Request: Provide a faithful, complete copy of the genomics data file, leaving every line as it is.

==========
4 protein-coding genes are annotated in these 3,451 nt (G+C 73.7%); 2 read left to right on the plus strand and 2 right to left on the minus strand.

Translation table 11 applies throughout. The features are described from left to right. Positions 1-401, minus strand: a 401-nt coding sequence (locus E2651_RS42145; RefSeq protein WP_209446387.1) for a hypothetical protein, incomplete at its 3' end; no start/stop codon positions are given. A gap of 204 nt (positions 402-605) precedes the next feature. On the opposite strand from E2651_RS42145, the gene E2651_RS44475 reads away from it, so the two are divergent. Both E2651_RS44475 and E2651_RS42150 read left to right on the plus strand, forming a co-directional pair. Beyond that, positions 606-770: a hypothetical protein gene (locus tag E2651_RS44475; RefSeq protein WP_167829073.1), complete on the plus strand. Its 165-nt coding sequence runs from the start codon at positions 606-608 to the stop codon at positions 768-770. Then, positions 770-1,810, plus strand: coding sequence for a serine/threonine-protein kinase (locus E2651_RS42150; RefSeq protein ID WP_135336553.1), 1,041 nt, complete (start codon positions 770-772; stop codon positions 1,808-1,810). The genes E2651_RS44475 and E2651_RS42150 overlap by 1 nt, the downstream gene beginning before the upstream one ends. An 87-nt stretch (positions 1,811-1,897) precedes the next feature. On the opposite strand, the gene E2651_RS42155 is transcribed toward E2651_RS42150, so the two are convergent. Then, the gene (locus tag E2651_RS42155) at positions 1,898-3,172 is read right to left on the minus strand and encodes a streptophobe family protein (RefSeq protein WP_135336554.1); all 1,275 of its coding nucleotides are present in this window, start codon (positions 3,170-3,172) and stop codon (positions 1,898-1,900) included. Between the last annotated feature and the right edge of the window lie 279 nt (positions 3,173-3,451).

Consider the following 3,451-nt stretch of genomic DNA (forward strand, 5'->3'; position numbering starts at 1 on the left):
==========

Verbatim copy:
4 protein-coding genes are annotated in these 3,451 nt (G+C 73.7%); 2 read left to right on the plus strand and 2 right to left on the minus strand.

Translation table 11 applies throughout. The features are described from left to right. Positions 1-401, minus strand: a 401-nt coding sequence (locus E2651_RS42145; RefSeq protein WP_209446387.1) for a hypothetical protein, incomplete at its 3' end; no start/stop codon positions are given. A gap of 204 nt (positions 402-605) precedes the next feature. On the opposite strand from E2651_RS42145, the gene E2651_RS44475 reads away from it, so the two are divergent. Both E2651_RS44475 and E2651_RS42150 read left to right on the plus strand, forming a co-directional pair. Beyond that, positions 606-770: a hypothetical protein gene (locus tag E2651_RS44475; RefSeq protein WP_167829073.1), complete on the plus strand. Its 165-nt coding sequence runs from the start codon at positions 606-608 to the stop codon at positions 768-770. Then, positions 770-1,810, plus strand: coding sequence for a serine/threonine-protein kinase (locus E2651_RS42150; RefSeq protein ID WP_135336553.1), 1,041 nt, complete (start codon positions 770-772; stop codon positions 1,808-1,810). The genes E2651_RS44475 and E2651_RS42150 overlap by 1 nt, the downstream gene beginning before the upstream one ends. An 87-nt stretch (positions 1,811-1,897) precedes the next feature. On the opposite strand, the gene E2651_RS42155 is transcribed toward E2651_RS42150, so the two are convergent. Then, the gene (locus tag E2651_RS42155) at positions 1,898-3,172 is read right to left on the minus strand and encodes a streptophobe family protein (RefSeq protein WP_135336554.1); all 1,275 of its coding nucleotides are present in this window, start codon (positions 3,170-3,172) and stop codon (positions 1,898-1,900) included. Between the last annotated feature and the right edge of the window lie 279 nt (positions 3,173-3,451).

Consider the following 3,451-nt stretch of genomic DNA (forward strand, 5'->3'; position numbering starts at 1 on the left):